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If your site doesn't start, check the Docker log.
Applies to Web App for Containers

We log useful information into the Docker log that can help you troubleshoot your site when it doesn't start or if it's restarting. We log a lot more than you might be used to seeing in a Docker log, and we will continue to work on making this logging more useful.

You can find the Docker log in the /LogFiles directory. You can access this via the Kudu (Advanced Tools) Bash console, by using an FTP client to access it, or by using our API to download the current logs. (See "You can discover and download the latest Docker logs using Kudu" in this post for info on that.) The naming convention for the Docker log is YYYY_MM_DD_RDxxxxxxxxxxxx_docker.log.

Note that if you try and download the Docker log that is currently in use using an FTP client, you may get an error because of a file lock. In that case, you can download it using our API (see "You can discover and download the latest Docker logs using Kudu" in this post) or you can use "tail" in the console to view it. (Our API gets you the current Docker log, so if you want to review a past log, use the "tail" option.)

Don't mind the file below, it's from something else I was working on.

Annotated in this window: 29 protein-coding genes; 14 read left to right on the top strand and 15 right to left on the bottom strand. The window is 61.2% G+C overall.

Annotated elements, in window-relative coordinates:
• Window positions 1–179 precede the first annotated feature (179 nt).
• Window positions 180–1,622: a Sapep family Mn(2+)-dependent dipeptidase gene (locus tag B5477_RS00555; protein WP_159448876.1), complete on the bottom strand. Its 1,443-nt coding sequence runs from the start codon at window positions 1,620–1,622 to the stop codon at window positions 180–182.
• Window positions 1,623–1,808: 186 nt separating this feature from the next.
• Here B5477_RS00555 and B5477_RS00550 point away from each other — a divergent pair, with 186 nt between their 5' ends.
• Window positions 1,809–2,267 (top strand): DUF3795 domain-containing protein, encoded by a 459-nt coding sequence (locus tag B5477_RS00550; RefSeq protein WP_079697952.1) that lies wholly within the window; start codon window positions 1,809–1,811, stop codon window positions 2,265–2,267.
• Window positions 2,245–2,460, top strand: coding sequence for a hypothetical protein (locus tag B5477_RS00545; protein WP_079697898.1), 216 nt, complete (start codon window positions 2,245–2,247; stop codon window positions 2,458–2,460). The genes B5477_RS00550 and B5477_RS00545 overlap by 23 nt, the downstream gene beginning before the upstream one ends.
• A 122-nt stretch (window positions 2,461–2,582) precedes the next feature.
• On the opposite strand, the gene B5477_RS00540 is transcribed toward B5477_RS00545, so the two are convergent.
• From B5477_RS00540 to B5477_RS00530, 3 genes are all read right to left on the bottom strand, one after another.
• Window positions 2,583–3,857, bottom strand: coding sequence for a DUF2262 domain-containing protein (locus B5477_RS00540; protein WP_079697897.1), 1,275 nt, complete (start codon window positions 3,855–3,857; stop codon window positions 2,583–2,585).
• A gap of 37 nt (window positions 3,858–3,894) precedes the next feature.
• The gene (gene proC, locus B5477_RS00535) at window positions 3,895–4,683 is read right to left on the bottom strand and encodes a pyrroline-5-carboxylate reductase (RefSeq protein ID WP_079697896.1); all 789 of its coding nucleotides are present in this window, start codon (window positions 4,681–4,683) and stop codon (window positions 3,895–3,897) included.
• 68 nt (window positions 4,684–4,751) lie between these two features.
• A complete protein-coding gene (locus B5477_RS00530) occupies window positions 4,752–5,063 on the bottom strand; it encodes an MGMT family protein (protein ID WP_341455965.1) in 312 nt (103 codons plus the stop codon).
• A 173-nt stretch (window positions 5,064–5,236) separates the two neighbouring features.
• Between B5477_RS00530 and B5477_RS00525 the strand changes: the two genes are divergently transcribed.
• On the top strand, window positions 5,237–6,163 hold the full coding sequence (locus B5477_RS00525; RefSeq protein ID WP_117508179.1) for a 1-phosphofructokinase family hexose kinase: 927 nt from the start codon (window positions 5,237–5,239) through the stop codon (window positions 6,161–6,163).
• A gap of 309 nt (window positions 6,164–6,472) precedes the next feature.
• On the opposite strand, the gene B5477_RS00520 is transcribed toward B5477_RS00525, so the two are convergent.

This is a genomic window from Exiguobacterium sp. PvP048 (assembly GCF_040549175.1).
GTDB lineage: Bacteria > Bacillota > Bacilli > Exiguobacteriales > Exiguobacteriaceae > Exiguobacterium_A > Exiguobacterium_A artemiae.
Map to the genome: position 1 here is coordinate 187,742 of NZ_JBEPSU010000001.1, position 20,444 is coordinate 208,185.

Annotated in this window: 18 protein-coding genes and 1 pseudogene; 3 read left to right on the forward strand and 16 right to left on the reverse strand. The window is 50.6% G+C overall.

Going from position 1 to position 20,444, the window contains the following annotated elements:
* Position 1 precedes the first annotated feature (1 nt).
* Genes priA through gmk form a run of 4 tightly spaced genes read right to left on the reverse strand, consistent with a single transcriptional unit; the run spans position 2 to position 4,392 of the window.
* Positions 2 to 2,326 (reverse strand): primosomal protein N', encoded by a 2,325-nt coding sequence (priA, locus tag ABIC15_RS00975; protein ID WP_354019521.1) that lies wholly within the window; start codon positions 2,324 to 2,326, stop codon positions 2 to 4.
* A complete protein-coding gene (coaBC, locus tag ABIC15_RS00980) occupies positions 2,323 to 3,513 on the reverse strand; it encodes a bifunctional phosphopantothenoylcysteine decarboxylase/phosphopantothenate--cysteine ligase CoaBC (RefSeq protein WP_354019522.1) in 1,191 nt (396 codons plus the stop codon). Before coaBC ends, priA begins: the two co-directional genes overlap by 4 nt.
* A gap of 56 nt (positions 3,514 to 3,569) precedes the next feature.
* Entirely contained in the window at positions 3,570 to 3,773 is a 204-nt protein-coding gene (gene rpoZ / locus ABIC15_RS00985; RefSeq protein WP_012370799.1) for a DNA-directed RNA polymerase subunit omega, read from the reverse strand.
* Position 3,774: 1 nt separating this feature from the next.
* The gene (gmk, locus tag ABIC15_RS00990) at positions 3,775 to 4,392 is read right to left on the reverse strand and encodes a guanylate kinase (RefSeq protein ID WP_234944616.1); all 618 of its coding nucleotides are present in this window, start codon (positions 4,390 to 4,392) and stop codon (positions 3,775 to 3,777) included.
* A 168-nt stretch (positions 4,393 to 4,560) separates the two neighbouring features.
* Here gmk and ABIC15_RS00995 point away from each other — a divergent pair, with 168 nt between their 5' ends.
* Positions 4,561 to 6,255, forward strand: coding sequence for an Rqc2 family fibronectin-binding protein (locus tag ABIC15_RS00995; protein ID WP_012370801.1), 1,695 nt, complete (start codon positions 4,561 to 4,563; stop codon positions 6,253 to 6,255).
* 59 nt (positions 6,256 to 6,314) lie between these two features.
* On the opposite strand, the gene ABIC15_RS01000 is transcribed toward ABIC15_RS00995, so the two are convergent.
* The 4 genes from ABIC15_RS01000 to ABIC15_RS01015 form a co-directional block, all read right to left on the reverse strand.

To view the Docker log using tail, access the console, switch into the LogFiles directory, and run this command:

tail 2017_09_05_RD*0FA_docker.log

In this example, I'm viewing the Docker log for September 5. Note that I'm also using a wildcard replacement for the machine ID (the RD number) so that I don't have to type all the characters.

Tip: You can pipe the output of tail to a new file in case you want to download it. Simply append "> filename.txt" to the command above.

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You can discover and download the latest Docker logs using Kudu.
Applies to Web App for Containers

We have an API that allows you to easily see the current Docker log details (such as the filename, etc.) and also download the current Docker logs in Zip format.

To see details on the current Docker logs in JSON format, you can use this URL:

https://[sitename].scm.azurewebsites.net/api/logs/docker

You can get to this easily by going to Advanced Tools (Kudu) and then appending "/api/logs/docker" to the URL. The output of this will be a JSON response with the most relevant and current Docker logs.

If you want to download the logs shown in the above API in Zip format, append "zip" to the URL. For example:

https://[sitename].scm.azurewebsites.net/api/logs/docker/zip